(One small example of Haitian exploitation is the multitude of mercenary companies providing "security" at a high cost. One group currently operating in Haiti is partially-owned by the controversial head of Blackwater, who charged US taxpayers $950 per person per day in the aftermath of Hurricane Katrina. Those same people are disaster profiteering under the guise of "humanitarian efforts.")

The mainstream media has been pushing the flawed narrative of the Helpless Haitians, victims of their corrupt government. But the media fails to ask the questions of how such oppressive regimes were able to sustain themselves as long as they did. When digging beneath the surface, one can see the bulk of Haitian oppression and debt was incurred under the Duvalier dynasty, led by Francois "Papa Doc" Duvalier, and then by his son, Jean-Claude, who incurred $500 million alone during his last six years in office.

Their regimes, backed by both France and the US because of their stance against Communism, consisted of brutal political violence exacted by what the locals called the "Tonton Macoutes," a creole term lossely translated to "Uncle Gunnysack." This term was used as parents would warn children of the boogeyman who would stuff them into his gunnysack to disappear forever if they didn't behave. However, the voodoo term stuck, as the regime's secret police was known to imprison political dissidents in Fort Dimanche, known by many as the "Dungeon of Death." The Tonton Macoutes, under the order of the US-backed Duvalier regime, killed and tortured thousands by brutal means.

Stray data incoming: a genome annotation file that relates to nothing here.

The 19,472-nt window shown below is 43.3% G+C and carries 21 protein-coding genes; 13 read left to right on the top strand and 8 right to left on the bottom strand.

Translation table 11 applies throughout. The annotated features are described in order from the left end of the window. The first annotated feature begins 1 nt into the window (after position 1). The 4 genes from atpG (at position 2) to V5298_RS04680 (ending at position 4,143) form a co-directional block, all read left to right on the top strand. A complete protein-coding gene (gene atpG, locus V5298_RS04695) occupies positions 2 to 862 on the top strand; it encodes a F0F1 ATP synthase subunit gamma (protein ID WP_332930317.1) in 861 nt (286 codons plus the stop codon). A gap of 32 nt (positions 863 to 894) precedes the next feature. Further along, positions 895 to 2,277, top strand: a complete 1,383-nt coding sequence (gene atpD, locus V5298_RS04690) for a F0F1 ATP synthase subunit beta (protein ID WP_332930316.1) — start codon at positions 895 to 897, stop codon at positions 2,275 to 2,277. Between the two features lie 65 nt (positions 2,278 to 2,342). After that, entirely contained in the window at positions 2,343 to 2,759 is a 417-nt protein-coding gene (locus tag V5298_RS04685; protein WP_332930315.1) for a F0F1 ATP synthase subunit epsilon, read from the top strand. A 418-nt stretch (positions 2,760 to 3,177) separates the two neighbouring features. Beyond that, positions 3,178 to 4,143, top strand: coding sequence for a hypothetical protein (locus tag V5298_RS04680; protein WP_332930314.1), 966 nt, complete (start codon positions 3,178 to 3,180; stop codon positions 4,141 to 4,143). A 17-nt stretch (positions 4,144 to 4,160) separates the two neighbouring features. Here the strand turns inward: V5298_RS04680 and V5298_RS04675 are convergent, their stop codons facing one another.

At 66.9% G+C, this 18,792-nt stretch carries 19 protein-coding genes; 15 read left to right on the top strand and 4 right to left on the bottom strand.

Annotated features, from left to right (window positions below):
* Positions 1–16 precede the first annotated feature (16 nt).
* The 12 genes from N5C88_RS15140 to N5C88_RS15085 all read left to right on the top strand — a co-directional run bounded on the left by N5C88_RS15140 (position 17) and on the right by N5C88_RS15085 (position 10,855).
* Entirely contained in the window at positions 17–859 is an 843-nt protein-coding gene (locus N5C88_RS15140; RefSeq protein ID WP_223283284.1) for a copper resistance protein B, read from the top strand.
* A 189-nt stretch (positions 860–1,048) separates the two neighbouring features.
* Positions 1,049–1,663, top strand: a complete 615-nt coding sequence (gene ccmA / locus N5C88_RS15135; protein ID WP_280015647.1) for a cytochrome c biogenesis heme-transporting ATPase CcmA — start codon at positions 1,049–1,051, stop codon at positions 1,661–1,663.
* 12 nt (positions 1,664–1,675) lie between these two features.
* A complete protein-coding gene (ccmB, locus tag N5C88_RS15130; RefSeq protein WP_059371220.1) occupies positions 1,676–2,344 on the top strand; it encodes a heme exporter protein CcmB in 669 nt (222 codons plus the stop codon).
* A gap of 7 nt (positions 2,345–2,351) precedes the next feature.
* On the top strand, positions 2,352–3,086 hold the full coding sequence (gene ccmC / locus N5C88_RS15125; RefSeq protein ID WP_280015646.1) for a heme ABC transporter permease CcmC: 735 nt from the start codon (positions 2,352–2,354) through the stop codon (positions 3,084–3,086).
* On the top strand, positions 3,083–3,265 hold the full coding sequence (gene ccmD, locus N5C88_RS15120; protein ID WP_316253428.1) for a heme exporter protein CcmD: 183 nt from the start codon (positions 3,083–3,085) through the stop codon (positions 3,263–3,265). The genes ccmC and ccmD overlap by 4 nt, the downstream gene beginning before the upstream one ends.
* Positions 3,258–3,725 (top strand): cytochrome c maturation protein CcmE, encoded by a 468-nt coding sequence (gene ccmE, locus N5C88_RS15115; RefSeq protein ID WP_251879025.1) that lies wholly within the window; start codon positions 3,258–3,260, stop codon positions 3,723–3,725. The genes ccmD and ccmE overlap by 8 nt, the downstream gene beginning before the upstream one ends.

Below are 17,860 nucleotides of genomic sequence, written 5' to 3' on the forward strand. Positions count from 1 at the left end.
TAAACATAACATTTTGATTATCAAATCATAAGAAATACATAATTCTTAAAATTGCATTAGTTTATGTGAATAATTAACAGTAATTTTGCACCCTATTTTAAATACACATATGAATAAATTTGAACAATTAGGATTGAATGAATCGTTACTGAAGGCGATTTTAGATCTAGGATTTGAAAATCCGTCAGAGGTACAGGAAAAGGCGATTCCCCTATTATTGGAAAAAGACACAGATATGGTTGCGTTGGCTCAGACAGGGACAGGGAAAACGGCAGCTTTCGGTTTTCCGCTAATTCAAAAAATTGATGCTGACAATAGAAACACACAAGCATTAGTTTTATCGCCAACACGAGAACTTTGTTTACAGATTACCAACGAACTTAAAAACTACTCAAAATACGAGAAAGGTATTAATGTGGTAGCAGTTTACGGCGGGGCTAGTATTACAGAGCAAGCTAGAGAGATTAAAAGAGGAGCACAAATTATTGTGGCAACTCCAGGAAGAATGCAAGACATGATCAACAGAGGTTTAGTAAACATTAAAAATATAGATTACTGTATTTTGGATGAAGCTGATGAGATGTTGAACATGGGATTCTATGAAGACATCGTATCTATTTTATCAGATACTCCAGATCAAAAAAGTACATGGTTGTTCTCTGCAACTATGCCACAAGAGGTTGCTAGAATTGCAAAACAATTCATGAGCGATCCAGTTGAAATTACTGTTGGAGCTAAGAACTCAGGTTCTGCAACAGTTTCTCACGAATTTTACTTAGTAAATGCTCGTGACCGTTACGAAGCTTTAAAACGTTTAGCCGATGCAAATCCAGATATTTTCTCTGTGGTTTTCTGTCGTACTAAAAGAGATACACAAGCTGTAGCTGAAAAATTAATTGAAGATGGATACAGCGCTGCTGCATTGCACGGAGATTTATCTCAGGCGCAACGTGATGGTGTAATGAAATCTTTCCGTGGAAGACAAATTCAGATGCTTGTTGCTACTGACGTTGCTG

We had supported President Jean-Bertrand Artistides' election in 1990, and helped him regain power in 1994 after a coup had driven him out of power. The US, however, required that the newly re-established administration incur unpayable debt brought on by arms of the global corporatocracy such as the World Bank, IMF and USAID. Thanks to that continued indebtedness, Haiti still spends a bulk of her annual budget on debt service, rather than needed services like education and health care.

While the death dungeon is empty today, western powers have yet to apologize to Haiti for suppressing her efforts at a democratic government, and the western media has yet to focus their narrative upon the oppression that we supported, which has led to why Haiti has never had the money to bring herself from poverty to prosperity.